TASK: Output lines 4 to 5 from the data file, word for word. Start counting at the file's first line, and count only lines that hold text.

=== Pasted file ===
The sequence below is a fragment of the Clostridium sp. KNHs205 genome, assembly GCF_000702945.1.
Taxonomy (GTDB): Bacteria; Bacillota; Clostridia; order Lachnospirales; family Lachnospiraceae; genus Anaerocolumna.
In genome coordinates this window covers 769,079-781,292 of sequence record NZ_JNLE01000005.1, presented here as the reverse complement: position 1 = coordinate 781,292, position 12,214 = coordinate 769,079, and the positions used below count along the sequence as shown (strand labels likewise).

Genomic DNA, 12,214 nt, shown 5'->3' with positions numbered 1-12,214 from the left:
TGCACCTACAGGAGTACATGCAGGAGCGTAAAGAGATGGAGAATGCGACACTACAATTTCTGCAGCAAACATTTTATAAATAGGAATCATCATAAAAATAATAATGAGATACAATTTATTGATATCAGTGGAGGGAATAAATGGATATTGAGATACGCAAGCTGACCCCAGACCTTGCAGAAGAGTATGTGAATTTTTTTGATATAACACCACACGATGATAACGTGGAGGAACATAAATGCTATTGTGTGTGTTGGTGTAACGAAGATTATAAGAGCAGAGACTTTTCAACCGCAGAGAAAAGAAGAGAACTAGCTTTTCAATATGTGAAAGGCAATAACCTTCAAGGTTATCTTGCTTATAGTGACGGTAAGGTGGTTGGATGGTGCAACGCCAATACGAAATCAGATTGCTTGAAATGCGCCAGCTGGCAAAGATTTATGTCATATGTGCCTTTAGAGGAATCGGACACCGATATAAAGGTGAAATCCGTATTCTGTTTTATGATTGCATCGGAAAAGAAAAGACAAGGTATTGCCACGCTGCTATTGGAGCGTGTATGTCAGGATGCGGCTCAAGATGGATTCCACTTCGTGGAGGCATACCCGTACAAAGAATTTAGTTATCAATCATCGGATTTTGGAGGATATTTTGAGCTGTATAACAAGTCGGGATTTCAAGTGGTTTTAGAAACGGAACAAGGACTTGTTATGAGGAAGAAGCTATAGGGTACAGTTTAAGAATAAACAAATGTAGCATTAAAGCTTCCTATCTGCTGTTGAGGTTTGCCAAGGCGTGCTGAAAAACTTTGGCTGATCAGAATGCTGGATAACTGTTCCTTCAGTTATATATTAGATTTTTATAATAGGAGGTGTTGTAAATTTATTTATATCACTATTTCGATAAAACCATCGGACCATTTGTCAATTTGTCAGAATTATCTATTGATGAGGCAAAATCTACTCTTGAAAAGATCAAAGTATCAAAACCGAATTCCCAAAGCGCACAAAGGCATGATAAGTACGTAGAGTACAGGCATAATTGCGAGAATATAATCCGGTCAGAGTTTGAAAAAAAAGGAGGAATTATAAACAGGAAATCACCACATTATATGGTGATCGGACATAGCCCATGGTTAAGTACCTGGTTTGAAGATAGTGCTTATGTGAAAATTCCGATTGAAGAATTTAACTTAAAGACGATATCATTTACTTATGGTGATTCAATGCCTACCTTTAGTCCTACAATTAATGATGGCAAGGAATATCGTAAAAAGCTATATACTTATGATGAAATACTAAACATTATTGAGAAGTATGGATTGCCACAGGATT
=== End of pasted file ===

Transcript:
Genomic DNA, 12,214 nt, shown 5'->3' with positions numbered 1-12,214 from the left:
TGCACCTACAGGAGTACATGCAGGAGCGTAAAGAGATGGAGAATGCGACACTACAATTTCTGCAGCAAACATTTTATAAATAGGAATCATCATAAAAATAATAATGAGATACAATTTATTGATATCAGTGGAGGGAATAAATGGATATTGAGATACGCAAGCTGACCCCAGACCTTGCAGAAGAGTATGTGAATTTTTTTGATATAACACCACACGATGATAACGTGGAGGAACATAAATGCTATTGTGTGTGTTGGTGTAACGAAGATTATAAGAGCAGAGACTTTTCAACCGCAGAGAAAAGAAGAGAACTAGCTTTTCAATATGTGAAAGGCAATAACCTTCAAGGTTATCTTGCTTATAGTGACGGTAAGGTGGTTGGATGGTGCAACGCCAATACGAAATCAGATTGCTTGAAATGCGCCAGCTGGCAAAGATTTATGTCATATGTGCCTTTAGAGGAATCGGACACCGATATAAAGGTGAAATCCGTATTCTGTTTTATGATTGCATCGGAAAAGAAAAGACAAGGTATTGCCACGCTGCTATTGGAGCGTGTATGTCAGGATGCGGCTCAAGATGGATTCCACTTCGTGGAGGCATACCCGTACAAAGAATTTAGTTATCAATCATCGGATTTTGGAGGATATTTTGAGCTGTATAACAAGTCGGGATTTCAAGTGGTTTTAGAAACGGAACAAGGACTTGTTATGAGGAAGAAGCTATAGGGTACAGTTTAAGAATAAACAAATGTAGCATTAAAGCTTCCTATCTGCTGTTGAGGTTTGCCAAGGCGTGCTGAAAAACTTTGGCTGATCAGAATGCTGGATAACTGTTCCTTCAGTTATATATTAGATTTTTATAATAGGAGGTGTTGTAAATTTATTTATATCACTATTTCGATAAAACCATCGGACCATTTGTCAATTTGTCAGAATTATCTATTGATGAGGCAAAATCTACTCTTGAAAAGATCAAAGTATCAAAACCGAATTCCCAAAGCGCACAAAGGCATGATAAGTACGTAGAGTACAGGCATAATTGCGAGAATATAATCCGGTCAGAGTTTGAAAAAAAAGGAGGAATTATAAACAGGAAATCACCACATTATATGGTGATCGGACATAGCCCATGGTTAAGTACCTGGTTTGAAGATAGTGCTTATGTGAAAATTCCGATTGAAGAATTTAACTTAAAGACGATATCATTTACTTATGGTGATTCAATGCCTACCTTTAGTCCTACAATTAATGATGGCAAGGAATATCGTAAAAAGCTATATACTTATGATGAAATACTAAACATTATTGAGAAGTATGGATTGCCACAGGATT